7 Symptoms of Peptic Ulcer Complications

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Peptic ulcers can cause some discomfort but are rarely life-threatening. With that said, severe ulcers can sometimes lead to perforation and internal bleeding and require emergency surgery to prevent serious illness or death.

This article discusses the complications of peptic ulcers, warning signs, and when to get medical help.

Glass of dissolving medicine with vomiting man in background
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Who It Affects

A peptic ulcer is a sore in the lining of either the stomach or the duodenum, the first part of the small intestine. About 10% of Americans develop at least one peptic ulcer during their lifetime. Approximately 4.6 million people are diagnosed with a peptic ulcer every year in the United States.

Ulcers can develop at any age but are rare in teenagers and even rarer in children. Duodenal ulcers (in the small intestine) usually occur between the ages of 30 and 50.

Stomach ulcers are more likely to develop in people older than 60. Duodenal ulcers occur more frequently in men than women. Stomach ulcers develop more frequently in women than men.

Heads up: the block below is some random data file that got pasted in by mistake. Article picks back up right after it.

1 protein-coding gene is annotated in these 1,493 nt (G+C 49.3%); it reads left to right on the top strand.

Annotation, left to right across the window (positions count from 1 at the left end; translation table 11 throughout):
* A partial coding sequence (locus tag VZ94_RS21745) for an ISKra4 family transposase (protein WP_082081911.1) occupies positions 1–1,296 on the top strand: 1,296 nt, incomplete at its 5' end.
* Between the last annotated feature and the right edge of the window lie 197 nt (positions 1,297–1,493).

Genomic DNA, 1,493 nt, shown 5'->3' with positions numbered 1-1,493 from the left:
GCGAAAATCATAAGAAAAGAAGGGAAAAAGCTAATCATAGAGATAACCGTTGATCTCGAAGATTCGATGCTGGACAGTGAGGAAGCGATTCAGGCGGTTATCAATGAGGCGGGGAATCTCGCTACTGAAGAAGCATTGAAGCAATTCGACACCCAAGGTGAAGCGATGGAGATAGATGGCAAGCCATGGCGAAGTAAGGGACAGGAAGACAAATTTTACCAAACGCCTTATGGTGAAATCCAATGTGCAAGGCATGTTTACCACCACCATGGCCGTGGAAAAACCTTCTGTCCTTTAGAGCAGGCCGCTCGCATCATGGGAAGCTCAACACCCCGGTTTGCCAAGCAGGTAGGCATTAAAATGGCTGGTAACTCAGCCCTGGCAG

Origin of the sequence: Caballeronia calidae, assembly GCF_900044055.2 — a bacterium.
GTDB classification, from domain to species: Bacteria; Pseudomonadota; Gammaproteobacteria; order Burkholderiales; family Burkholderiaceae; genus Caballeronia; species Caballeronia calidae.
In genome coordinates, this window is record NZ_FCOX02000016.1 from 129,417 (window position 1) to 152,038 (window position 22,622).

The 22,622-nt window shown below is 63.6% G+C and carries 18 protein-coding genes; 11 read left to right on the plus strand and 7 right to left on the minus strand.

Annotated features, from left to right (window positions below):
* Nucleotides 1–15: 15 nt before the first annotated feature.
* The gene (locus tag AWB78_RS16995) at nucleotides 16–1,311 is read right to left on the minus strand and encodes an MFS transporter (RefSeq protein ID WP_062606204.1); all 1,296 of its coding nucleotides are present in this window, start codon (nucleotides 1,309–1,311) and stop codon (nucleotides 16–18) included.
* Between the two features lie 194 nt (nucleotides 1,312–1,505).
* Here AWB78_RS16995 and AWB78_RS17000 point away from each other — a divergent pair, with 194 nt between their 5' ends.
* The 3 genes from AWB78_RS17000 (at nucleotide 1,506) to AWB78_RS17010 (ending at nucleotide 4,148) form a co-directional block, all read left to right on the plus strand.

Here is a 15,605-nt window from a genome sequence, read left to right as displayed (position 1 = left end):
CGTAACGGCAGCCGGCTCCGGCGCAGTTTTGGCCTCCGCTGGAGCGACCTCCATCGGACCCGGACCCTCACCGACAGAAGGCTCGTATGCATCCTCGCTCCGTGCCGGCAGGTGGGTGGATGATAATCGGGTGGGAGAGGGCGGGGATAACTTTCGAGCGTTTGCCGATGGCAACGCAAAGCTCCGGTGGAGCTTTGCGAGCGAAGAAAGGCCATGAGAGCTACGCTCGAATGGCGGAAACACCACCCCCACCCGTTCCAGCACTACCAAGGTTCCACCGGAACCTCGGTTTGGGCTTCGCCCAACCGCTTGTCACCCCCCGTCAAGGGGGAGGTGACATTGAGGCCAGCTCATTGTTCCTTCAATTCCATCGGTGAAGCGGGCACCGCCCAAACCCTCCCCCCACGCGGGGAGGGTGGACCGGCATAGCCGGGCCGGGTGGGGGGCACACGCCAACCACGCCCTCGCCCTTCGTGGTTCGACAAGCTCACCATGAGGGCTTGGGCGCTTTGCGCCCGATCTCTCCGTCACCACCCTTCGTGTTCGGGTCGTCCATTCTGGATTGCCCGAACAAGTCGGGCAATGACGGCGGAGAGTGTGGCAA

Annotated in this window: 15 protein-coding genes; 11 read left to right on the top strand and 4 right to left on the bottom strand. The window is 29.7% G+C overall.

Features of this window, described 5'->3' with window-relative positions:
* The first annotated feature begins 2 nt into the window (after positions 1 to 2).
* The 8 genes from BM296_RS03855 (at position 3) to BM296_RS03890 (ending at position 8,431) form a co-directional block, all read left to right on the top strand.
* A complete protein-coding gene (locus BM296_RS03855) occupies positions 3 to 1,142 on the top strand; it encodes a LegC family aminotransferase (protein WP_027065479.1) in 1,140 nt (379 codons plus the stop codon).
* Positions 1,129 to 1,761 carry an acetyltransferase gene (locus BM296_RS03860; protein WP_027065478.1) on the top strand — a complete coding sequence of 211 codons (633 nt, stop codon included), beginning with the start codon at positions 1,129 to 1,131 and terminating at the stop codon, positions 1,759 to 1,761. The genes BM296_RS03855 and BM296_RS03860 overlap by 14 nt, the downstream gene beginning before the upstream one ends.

Symptoms and Complications

The symptoms of a peptic ulcer can often be vague, manifesting with pain or discomfort in the upper left abdomen as well as heartburn, indigestion, nausea, and gas.

In some cases, complications can occur, leading to more severe symptoms. For example, overusing nonsteroidal anti-inflammatory drugs (NSAIDs) like Advil (ibuprofen) can cause peptic ulcer bleeding to turn from mild to severe.

There are three serious complications of a peptic ulcer that may require emergency intervention:

  • Perforation is a hole in the wall of your stomach or small intestine. It's a serious condition in which an untreated ulcer can burn through the wall of the stomach. Digestive juices and food can seep through the hole into the abdominal cavity. It can lead to peritonitis (inflammation of the abdominal lining) and sepsis.
  • Internal bleeding occurs if there is a broken blood vessel in the stomach or small intestine. This can lead to a drop in blood pressure and symptoms like dizziness, weakness, pale skin, rapid heartbeat, and fainting. Some people experience bloody vomit, while others will develop melena (dark, tarry stools).
  • Intestinal blockage occurs when food can't move from your stomach into your small intestine. This happens when ulcers cause strictures (narrowing of the intestinal passage). Symptoms include severe stomach pain, nausea, vomiting, constipation, and inability to pass gas.

Perforation affects around five of every 100,000 people with peptic ulcers in the United States. Internal bleeding affects up to 57 of 100,000 people with peptic ulcers. Both account for the majority of peptic ulcer-related deaths.


Symptoms of a peptic ulcer include pain in the upper abdomen, heartburn, nausea, indigestion, and gas. It can sometimes cause serious complications, such as perforation, internal bleeding, or a blockage, requiring emergency care.


Ulcers form when the lining of the stomach or duodenum becomes eroded. Small ulcers may not cause any symptoms, but large ulcers can cause serious bleeding.